After a long, hot and dry summer, a change in the tempo of the weather and general conditions has come with welcome relief for many of the bay’s anglers.
So far, we have received the first decent rain in recent times, which is also great news for the bay in the coming months as the food chain is re-charged. The warmer days will still be around for a while yet, but expect them to be few and far between as we move deeper into the autumn months.
While many anglers have lamented the snapper season so far this year, there has been plenty of variety and new horizons to keep the fishos on the bay. To be fair, its hard to compare the crazy seasons in recent years to this one, where the snapper simply didn’t seem to show up in huge numbers off Mount Martha and Mornington, as they have done over the past few years. Anyone who fished our great bay even 10 or 12 years ago will tell you what a different and more challenging snapper fishery it was then, and how sensational it is now.
On a positive note, I have received several snapper reports of late, especially over the last week or so and all have seemed to come from fairly shallow water. A few of these fish have been around and above the 5kg mark, here’s hoping they are the first of many over the next couple of months. The huge numbers of juvenile snapper about at the moment tends to suggest that solid breeding has taken place over recent seasons and is another great sign for the future.
Many of the bay’s anglers look forward to the late season run of snapper, as they look to put on condition, and tend to graze over wide areas in search for food. This is great time to fish larger baits, and look to target larger, more solitary fish. This can be great fun on light gear, and is especially effective at times on the shallower areas near reefy ground where many of the larger fish are taken late in the season.
Second, only to some anglers on the to-do list is the bay’s King George whiting, which has grown greatly in popularity this season. Unfortunately, we do not have the numbers and quality of fish available in Western Port, but PPB whiting are a very viable target for those willing to put in the time. They are also very accessible, and catchable from popular and accessible beach and land-based locations. Key to your success, both in the boat and from the land, is quality bait, and fishing during time of low light and premium tide cycles. In my opinion, the two hours before twilight close to the top of the tide is best, and fresh squid strips are prime bait.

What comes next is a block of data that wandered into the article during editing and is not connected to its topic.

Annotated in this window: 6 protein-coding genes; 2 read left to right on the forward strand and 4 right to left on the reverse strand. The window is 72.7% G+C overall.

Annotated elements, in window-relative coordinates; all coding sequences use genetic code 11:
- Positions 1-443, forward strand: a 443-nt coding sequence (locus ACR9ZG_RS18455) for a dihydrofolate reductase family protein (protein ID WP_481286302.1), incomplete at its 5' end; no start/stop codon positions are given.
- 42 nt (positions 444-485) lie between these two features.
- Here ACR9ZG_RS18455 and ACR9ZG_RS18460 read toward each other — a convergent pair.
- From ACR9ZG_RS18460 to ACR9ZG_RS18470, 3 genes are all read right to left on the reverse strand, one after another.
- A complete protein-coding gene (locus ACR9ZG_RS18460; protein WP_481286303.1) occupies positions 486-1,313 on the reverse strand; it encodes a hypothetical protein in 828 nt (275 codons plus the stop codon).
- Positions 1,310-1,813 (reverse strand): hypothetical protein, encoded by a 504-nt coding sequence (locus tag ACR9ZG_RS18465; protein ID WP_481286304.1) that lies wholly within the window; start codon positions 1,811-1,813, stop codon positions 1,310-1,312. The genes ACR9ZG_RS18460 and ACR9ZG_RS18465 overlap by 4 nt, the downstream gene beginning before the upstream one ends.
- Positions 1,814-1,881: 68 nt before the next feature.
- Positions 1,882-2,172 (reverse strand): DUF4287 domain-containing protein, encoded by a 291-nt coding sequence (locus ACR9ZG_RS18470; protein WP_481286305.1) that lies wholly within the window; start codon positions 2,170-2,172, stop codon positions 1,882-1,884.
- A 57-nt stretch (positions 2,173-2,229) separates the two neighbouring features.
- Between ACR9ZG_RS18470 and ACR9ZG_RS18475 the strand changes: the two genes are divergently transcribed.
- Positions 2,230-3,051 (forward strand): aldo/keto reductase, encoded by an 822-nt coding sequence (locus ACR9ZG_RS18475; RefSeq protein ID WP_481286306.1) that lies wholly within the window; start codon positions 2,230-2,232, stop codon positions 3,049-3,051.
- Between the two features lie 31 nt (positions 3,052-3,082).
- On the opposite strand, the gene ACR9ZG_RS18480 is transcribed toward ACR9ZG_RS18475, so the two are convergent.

Excitement and hype is an amazing thing, and the buzz surrounding the bay’s growing kingfish fishery is very exciting indeed. While most anglers have been targeting the rip, enough kings have been taken across other locations in the bay to keep anglers trying further afield as well. The kingfish that have been landed from our local areas all seem to be hanging around with mobs of feeding salmon, and have also responded very well to live baits. Yakkas and squid have been effective, but I reckon garfish are the business if you really want to catch a kingie, which can be frustratingly difficult at times.
A friend of mine has a commercial fishing family heritage, and he has shown me photos of the kingfish that used to be taken from the beaches at Seaford and Frankston as little as 50-60 years ago. We can only hope that this great resource returns to our bay in the years to come.
For a slight change of pace, the bread and butter species have all been very consistent, even though some slow periods have ensued during the very still, warmer days. Garfish, salmon, pinkie snapper and some nice flatties have been making up anglers bags, especially fishing close to shore and land-based. I have found the squid a little patchy of late, but there are plenty of smaller models about, especially at Mornington Pier. A couple of nice 3kg snapper have been taken there recently as well.
My little mate Mark Bolger has been keeping me abreast of the local breaming scene too, with some solid reports from Patterson River and other local systems. I have also received reports of some nice bream, and the odd mulloway being taken on baits in the Patto at night.Reads: 899